The New FCC Regulator`s Mobile Plan
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Just three months ago President Obama appointed Julius Genachowski to serve as the nationís new chief of telecommunications regulator. Recently, Genachowski took a major step by voicing his commitment to net neutrality and making public the administrationís new rules and requirements regarding ISPs. These rules will be put in place as a way to treat traffic on the Internet equally by extending and codifying the agency's network neutrality principles for wireline broadband providers and extending those same rules to wireless networks.
As of October 23, the FCC voted unanimously to move forward with Genachowski's plan to formalize net neutrality guidelines. Senator John McCain, however, followed the vote with an introduction to a bill that would prohibit the FCC from governing communications. Very recently, a group of GOP lawmakers tried initiating a similar attempt, but the amendment was retracted quickly with little word as to why.
McCain's bill, which is titled the Internet Freedom Act, actually wants to do the opposite of what the bill's name implies by making sure broadband and wireless providers are able to discriminate against certain traffic, while giving preferential treatment to other types of traffic. Essentially, those in powerful positions or those who can afford to pay more will have better access.
Those opposed to net neutrality claim the free market will police itself and that any restrictions placed on net neutrality will only succeed in stifling innovation and competition. Many would argue that would be a valid argument, if recent examples didn't illustrate otherwise.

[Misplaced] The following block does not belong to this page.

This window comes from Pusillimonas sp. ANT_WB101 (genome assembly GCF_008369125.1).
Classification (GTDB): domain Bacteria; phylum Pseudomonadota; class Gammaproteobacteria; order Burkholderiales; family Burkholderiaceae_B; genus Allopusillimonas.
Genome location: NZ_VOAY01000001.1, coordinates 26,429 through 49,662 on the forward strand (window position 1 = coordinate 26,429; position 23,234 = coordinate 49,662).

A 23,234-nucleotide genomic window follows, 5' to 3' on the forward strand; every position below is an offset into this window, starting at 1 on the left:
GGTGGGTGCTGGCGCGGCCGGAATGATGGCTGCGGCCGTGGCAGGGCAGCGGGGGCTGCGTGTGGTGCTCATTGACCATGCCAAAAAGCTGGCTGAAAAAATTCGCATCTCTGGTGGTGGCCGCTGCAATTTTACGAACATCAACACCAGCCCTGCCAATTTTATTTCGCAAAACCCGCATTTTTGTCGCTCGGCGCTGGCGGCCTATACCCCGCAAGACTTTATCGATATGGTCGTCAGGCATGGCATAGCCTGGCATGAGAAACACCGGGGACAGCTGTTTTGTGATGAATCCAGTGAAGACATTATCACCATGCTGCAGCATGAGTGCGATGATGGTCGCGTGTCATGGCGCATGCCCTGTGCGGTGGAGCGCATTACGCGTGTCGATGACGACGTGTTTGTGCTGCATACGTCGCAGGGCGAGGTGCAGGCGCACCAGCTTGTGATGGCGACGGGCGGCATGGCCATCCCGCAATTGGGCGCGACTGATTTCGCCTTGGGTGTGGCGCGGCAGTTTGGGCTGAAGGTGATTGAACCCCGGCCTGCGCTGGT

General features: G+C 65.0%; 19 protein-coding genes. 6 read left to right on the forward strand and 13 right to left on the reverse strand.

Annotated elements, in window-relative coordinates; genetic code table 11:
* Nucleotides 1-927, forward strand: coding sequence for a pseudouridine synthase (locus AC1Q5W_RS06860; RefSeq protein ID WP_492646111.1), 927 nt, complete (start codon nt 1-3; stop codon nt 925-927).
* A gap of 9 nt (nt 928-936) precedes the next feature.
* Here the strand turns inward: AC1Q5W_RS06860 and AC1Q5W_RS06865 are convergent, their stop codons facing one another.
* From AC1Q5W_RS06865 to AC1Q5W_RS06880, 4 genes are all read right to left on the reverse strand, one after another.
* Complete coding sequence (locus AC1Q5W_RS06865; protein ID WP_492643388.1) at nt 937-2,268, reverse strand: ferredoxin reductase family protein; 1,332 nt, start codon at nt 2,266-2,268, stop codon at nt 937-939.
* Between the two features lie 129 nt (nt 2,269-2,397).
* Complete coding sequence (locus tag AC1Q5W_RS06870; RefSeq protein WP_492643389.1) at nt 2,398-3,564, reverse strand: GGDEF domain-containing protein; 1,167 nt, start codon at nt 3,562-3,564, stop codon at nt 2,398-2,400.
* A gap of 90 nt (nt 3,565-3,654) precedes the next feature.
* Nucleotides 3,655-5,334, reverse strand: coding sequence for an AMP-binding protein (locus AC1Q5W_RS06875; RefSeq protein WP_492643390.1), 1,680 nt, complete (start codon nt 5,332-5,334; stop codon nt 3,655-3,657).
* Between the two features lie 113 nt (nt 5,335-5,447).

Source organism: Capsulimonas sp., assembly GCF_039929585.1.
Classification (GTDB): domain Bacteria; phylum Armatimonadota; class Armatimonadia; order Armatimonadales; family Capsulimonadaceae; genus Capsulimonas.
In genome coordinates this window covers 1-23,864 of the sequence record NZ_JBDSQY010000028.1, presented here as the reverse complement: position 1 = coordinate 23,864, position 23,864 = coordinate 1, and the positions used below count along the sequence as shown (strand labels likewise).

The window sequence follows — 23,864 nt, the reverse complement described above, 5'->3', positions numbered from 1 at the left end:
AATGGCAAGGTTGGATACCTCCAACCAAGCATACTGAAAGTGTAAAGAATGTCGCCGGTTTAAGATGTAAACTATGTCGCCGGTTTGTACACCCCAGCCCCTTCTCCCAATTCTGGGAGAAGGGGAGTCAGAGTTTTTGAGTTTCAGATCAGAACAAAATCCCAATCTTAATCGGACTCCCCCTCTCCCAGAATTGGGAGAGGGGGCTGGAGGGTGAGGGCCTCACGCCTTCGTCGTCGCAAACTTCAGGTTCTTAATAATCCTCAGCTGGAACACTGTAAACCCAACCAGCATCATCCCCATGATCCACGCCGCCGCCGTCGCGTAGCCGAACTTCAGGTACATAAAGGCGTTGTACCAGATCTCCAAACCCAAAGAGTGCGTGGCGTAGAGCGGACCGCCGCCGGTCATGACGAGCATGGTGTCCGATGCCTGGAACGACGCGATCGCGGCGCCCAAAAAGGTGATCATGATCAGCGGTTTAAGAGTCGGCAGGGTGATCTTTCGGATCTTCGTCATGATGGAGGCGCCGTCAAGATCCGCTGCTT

Take Comcast for example. The company recently tried to throttle peer-to-peer networking traffic, but changed their policy once the threat of FCC net neutrality rules became apparent. AT&T was also in the works to block their customers from using VoIP services from its wireless network, but the company quickly changed its policy when faced with the repercussions of the FCC's net neutrality rules. These examples seem to illustrate the fact that providers only do what's considered "right" when faced with net neutrality rules, which doesn't really bode well for McCain's bill or the GOP's feelings on the subject.
It should be pointed out that the FCC's vote is only the beginning of the debate. Those opposed to net neutrality have 120 days to gather any pertinent information, collect conclusive data, and present their case. Despite being met with opposition on this subject, Genachowski is actually being applauded for his new agenda concerning mobile broadband and is taking major strides to make change happen.
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